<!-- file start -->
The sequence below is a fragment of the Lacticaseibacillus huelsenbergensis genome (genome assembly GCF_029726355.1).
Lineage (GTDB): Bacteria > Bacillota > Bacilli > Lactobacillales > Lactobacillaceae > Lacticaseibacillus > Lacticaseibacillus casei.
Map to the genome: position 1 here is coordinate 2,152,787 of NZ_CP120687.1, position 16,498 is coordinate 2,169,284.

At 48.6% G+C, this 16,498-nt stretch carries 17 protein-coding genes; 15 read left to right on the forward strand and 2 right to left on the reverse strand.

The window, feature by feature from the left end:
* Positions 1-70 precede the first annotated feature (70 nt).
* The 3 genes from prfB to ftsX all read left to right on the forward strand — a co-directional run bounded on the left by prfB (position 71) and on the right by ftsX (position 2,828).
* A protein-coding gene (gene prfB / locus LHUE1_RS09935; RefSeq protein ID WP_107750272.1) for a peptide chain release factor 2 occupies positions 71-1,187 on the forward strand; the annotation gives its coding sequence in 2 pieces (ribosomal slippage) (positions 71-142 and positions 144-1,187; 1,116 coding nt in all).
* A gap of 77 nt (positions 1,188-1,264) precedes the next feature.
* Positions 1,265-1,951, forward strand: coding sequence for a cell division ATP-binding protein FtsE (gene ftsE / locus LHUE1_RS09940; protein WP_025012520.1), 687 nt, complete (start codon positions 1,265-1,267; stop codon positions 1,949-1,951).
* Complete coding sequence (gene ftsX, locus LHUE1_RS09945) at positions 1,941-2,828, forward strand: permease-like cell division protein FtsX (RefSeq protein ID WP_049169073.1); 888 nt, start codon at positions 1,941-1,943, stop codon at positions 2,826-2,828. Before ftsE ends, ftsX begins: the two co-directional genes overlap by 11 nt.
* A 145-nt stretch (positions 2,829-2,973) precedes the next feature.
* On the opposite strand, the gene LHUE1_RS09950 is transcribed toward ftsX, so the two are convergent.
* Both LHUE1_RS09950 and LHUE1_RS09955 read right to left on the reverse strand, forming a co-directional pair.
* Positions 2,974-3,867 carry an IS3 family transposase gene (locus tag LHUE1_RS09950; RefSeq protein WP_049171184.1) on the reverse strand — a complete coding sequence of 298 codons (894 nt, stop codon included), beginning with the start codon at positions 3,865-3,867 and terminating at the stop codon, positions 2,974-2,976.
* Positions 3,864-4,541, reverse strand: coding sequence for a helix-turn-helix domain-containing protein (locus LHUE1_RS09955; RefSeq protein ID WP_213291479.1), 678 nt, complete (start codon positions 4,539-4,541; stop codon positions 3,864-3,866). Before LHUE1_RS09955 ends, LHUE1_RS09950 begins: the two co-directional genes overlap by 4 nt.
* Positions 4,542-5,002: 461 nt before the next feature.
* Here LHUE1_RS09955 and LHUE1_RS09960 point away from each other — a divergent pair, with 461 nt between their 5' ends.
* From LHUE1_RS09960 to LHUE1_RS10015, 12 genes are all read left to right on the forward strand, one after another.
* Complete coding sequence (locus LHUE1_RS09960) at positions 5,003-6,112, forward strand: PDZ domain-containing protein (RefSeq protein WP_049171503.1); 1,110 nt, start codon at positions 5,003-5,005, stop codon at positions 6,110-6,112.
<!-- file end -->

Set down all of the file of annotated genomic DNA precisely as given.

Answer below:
The sequence below is a fragment of the Lacticaseibacillus huelsenbergensis genome (genome assembly GCF_029726355.1).
Lineage (GTDB): Bacteria > Bacillota > Bacilli > Lactobacillales > Lactobacillaceae > Lacticaseibacillus > Lacticaseibacillus casei.
Map to the genome: position 1 here is coordinate 2,152,787 of NZ_CP120687.1, position 16,498 is coordinate 2,169,284.

At 48.6% G+C, this 16,498-nt stretch carries 17 protein-coding genes; 15 read left to right on the forward strand and 2 right to left on the reverse strand.

The window, feature by feature from the left end:
* Positions 1-70 precede the first annotated feature (70 nt).
* The 3 genes from prfB to ftsX all read left to right on the forward strand — a co-directional run bounded on the left by prfB (position 71) and on the right by ftsX (position 2,828).
* A protein-coding gene (gene prfB / locus LHUE1_RS09935; RefSeq protein ID WP_107750272.1) for a peptide chain release factor 2 occupies positions 71-1,187 on the forward strand; the annotation gives its coding sequence in 2 pieces (ribosomal slippage) (positions 71-142 and positions 144-1,187; 1,116 coding nt in all).
* A gap of 77 nt (positions 1,188-1,264) precedes the next feature.
* Positions 1,265-1,951, forward strand: coding sequence for a cell division ATP-binding protein FtsE (gene ftsE / locus LHUE1_RS09940; protein WP_025012520.1), 687 nt, complete (start codon positions 1,265-1,267; stop codon positions 1,949-1,951).
* Complete coding sequence (gene ftsX, locus LHUE1_RS09945) at positions 1,941-2,828, forward strand: permease-like cell division protein FtsX (RefSeq protein ID WP_049169073.1); 888 nt, start codon at positions 1,941-1,943, stop codon at positions 2,826-2,828. Before ftsE ends, ftsX begins: the two co-directional genes overlap by 11 nt.
* A 145-nt stretch (positions 2,829-2,973) precedes the next feature.
* On the opposite strand, the gene LHUE1_RS09950 is transcribed toward ftsX, so the two are convergent.
* Both LHUE1_RS09950 and LHUE1_RS09955 read right to left on the reverse strand, forming a co-directional pair.
* Positions 2,974-3,867 carry an IS3 family transposase gene (locus tag LHUE1_RS09950; RefSeq protein WP_049171184.1) on the reverse strand — a complete coding sequence of 298 codons (894 nt, stop codon included), beginning with the start codon at positions 3,865-3,867 and terminating at the stop codon, positions 2,974-2,976.
* Positions 3,864-4,541, reverse strand: coding sequence for a helix-turn-helix domain-containing protein (locus LHUE1_RS09955; RefSeq protein ID WP_213291479.1), 678 nt, complete (start codon positions 4,539-4,541; stop codon positions 3,864-3,866). Before LHUE1_RS09955 ends, LHUE1_RS09950 begins: the two co-directional genes overlap by 4 nt.
* Positions 4,542-5,002: 461 nt before the next feature.
* Here LHUE1_RS09955 and LHUE1_RS09960 point away from each other — a divergent pair, with 461 nt between their 5' ends.
* From LHUE1_RS09960 to LHUE1_RS10015, 12 genes are all read left to right on the forward strand, one after another.
* Complete coding sequence (locus LHUE1_RS09960) at positions 5,003-6,112, forward strand: PDZ domain-containing protein (RefSeq protein WP_049171503.1); 1,110 nt, start codon at positions 5,003-5,005, stop codon at positions 6,110-6,112.